School exams row inquiries launched
Urgent inquiries into "shocking" allegations that teachers were given unfair advice about upcoming exams were under way tonight amid rising concerns about standards.
Two examiners with the WJEC exam board have been suspended following the claims, which centred on teachers being given detailed advice on forthcoming exam questions and how students could score higher marks.
England's exams regulator Ofqual has warned that exam boards could be forced to re-write next year's GCSE and A-level papers if it is found that teachers were given unfair advice on how to boost results.
According to a Daily Telegraph investigation, teachers paid up to £230 a day for seminars hosted by chief examiners.
During some of these seminars they were allegedly given advice on the wording students should use to increase their marks, and which questions they were likely to face.
Education Secretary Michael Gove said it confirmed that the current system was "discredited" as he ordered Ofqual to look into the Telegraph's claims, and report back by Christmas.
Conservative Welsh Assembly Member Angela Burns described the allegations as "shocking" and said they raised more concerns about a "lack of rigour" in Wales's education system.
"We need a thorough and urgent investigation into these serious allegations," she said.
WJEC, the Welsh exam board, today said it had suspended two of its history examiners as it announced it was conducting its own inquiry into the allegations.
The Welsh Government said education minister Leighton Andrews had demanded immediate answers from WJEC.
It is understood that the two WJEC examiners who have been suspended are Paul Evans and Paul Barnes, both of whom were named in the Telegraph's report.
Undercover Telegraph reporters attended 13 seminars run by exam boards, the newspaper reported.
It alleged that at these seminars, teachers were "routinely" given information about upcoming questions, words or facts that students should use to gain marks, and areas of the syllabus that teachers should focus on.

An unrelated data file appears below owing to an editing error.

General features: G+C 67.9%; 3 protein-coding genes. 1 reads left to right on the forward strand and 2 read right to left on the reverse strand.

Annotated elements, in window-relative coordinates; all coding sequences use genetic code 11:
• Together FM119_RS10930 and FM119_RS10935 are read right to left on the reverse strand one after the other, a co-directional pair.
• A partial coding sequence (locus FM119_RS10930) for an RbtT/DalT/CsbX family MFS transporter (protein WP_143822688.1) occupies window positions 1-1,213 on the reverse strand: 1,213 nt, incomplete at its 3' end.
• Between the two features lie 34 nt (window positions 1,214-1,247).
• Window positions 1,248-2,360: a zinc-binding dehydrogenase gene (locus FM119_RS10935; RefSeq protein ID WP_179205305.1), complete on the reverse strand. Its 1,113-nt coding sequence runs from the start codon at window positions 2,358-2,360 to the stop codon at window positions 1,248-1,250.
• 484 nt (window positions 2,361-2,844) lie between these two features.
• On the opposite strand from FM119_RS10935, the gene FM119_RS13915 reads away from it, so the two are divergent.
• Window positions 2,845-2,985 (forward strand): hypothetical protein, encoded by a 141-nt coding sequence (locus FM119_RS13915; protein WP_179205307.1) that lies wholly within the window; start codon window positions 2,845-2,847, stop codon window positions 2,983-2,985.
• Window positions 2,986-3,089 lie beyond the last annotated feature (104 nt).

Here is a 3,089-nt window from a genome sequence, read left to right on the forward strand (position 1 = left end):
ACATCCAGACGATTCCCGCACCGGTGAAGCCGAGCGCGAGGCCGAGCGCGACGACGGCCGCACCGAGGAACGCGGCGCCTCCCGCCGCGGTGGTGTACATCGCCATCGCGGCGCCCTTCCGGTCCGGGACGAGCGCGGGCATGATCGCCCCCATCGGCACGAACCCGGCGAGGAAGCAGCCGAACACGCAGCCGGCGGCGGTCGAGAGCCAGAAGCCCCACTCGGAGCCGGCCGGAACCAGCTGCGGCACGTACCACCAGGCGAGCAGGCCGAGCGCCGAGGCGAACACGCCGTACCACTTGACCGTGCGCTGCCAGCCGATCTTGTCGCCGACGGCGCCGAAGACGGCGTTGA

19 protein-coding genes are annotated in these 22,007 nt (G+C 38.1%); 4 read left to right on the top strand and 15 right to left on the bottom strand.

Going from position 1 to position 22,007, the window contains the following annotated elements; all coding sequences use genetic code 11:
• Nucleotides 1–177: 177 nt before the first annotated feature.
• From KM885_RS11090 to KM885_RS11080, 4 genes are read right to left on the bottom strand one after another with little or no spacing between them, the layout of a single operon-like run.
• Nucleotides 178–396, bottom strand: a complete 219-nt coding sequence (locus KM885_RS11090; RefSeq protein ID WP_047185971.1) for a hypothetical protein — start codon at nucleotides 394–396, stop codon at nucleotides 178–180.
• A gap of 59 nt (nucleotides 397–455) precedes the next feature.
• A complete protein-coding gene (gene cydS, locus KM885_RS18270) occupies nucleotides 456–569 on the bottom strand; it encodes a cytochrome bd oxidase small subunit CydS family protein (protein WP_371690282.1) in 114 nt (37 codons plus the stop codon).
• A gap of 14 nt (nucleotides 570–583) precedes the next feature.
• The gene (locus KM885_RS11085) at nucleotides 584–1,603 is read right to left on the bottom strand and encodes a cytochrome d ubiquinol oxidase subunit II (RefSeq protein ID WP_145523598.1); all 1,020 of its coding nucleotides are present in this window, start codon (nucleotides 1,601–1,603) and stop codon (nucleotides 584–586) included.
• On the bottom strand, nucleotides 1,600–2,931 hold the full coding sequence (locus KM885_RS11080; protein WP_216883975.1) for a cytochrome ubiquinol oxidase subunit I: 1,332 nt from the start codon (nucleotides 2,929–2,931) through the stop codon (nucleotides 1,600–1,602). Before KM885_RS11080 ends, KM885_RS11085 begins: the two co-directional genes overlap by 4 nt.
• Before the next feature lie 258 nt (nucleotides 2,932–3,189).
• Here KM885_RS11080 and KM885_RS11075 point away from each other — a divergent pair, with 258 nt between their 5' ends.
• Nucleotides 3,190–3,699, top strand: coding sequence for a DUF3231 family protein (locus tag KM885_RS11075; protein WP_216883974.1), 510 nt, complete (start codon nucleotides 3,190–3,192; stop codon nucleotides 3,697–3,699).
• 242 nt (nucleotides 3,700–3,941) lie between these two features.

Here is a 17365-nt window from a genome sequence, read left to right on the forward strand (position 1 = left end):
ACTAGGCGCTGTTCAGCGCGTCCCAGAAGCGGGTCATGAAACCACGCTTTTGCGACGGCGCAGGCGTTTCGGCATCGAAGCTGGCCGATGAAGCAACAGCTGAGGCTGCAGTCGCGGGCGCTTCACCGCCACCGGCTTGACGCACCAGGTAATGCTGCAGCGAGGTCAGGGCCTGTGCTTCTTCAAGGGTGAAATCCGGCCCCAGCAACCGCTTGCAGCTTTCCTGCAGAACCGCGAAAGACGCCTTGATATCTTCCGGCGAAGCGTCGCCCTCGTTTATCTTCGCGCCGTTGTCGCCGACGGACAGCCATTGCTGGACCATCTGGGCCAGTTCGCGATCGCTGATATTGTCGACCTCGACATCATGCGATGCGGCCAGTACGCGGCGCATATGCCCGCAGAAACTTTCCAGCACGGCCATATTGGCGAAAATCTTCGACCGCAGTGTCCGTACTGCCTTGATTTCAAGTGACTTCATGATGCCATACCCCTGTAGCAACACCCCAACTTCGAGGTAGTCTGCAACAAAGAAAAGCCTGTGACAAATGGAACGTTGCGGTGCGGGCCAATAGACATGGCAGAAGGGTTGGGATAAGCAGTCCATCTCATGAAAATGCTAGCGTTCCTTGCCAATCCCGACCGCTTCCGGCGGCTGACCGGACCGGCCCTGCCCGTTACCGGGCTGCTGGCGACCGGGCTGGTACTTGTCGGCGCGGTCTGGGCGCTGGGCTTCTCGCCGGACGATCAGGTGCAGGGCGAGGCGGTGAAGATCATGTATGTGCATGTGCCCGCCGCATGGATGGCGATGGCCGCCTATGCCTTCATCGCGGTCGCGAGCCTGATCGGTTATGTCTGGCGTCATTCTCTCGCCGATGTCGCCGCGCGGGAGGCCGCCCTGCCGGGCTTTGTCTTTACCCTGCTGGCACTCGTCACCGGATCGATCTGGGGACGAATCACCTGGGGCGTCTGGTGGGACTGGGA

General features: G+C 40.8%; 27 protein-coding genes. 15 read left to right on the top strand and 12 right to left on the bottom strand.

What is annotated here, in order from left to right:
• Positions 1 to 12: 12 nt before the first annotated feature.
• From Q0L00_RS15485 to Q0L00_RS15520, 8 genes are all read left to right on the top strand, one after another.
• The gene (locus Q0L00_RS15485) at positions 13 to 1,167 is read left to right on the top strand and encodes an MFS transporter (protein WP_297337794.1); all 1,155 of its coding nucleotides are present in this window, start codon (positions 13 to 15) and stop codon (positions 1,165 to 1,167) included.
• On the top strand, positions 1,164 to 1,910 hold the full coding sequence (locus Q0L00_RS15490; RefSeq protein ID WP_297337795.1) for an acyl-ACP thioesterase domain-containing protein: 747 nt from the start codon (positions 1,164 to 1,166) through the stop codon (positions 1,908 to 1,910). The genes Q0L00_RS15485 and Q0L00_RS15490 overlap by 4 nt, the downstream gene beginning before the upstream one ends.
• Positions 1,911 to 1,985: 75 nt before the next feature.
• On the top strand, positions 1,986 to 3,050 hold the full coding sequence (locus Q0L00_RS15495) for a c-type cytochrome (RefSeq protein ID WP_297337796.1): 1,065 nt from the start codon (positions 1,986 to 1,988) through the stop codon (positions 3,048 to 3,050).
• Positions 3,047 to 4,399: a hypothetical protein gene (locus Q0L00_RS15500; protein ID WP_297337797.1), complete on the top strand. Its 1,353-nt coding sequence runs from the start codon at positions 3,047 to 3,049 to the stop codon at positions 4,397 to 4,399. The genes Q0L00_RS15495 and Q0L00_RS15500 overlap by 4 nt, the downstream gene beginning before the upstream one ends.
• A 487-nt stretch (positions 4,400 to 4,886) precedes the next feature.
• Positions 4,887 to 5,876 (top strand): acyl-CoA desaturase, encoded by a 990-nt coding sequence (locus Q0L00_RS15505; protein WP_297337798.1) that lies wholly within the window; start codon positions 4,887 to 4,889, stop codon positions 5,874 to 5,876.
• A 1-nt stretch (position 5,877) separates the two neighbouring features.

In one case, Mr Evans, a chief examiner with WJEC, was alleged to have been recorded telling teachers that a compulsory question in a certain exam goes through a cycle.
He is said to add: "We're cheating."
"We're telling you the cycle (of the compulsory question). Probably the regulator will tell us off," the Telegraph reported.
In a statement, WJEC said it was taking the Telegraph's allegations "very seriously indeed" and was "investigating the circumstances revealed by their undercover reporter as a matter of urgency".
It added: "The information given at the courses, including detailed examiners' reports on the previous year's assessment, is freely available on the website for all teachers, whether or not they are able to attend courses."
Ofqual chief executive Glenys Stacey today said that the regulator could order exam boards to rewrite papers if it was shown that improper advice was given to teachers.
She told BBC Radio 4's Today programme that it was "certainly not acceptable" for examining bodies to tell teachers about the "cycle" of question-setting, so that they have a good idea what questions their pupils will face.
Asked what sanctions were available to exam boards shown to have erred, she said: "We can bring the awarding bodies to account and in fact we are meeting with them today.
"We can, if necessary, pull the examinations set for January and next summer, with awarding bodies then providing substitute scripts if that is needed.
"We can direct bodies to comply.
"We can't fine awarding bodies as yet, but Government is giving us that power in the future in the Education Act. That will be a useful tool as well."
It is understood that all the awarding bodies involved have pledged to investigate whether individual examiners broke the rules.
Shadow education secretary Stephen Twigg called on the Government to act "quickly and decisively to ensure faith in A-levels and GCSEs".
WJEC chief executive Gareth Pierce told BBC News that the board needed to determine whether the language heard in the seminars recorded by the newspaper was "appropriate and acceptable within the terms of the event".
Mr Pierce said their inquiry was looking at a range of issues - "issues to do with the examiners themselves, whether they will be able to fulfil future roles, issues to do with future assessment, their integrity and fairness".
Edexcel, one of England's main exam boards, said that, like all awarding bodies, it runs "feedback events" for teachers which look back at the previous year's exams.
Their statement said their examiners' contracts specifically state that no discussion of the content of future exam questions should ever take place.
"Any breach of this clear contractual obligation is something we would take extremely seriously, and act on," it stated.
This summer, 8.2% of entries were awarded an A* at A-level, while more than one in four (27%) exams achieved at least an A.
Last year, there were more than 370,000 A* grades achieved at GCSE, compared to 114,000 in 1994.
And in the last 15 years, the proportion of pupils achieving at least one A at A-level has risen by around 11 percentage points.
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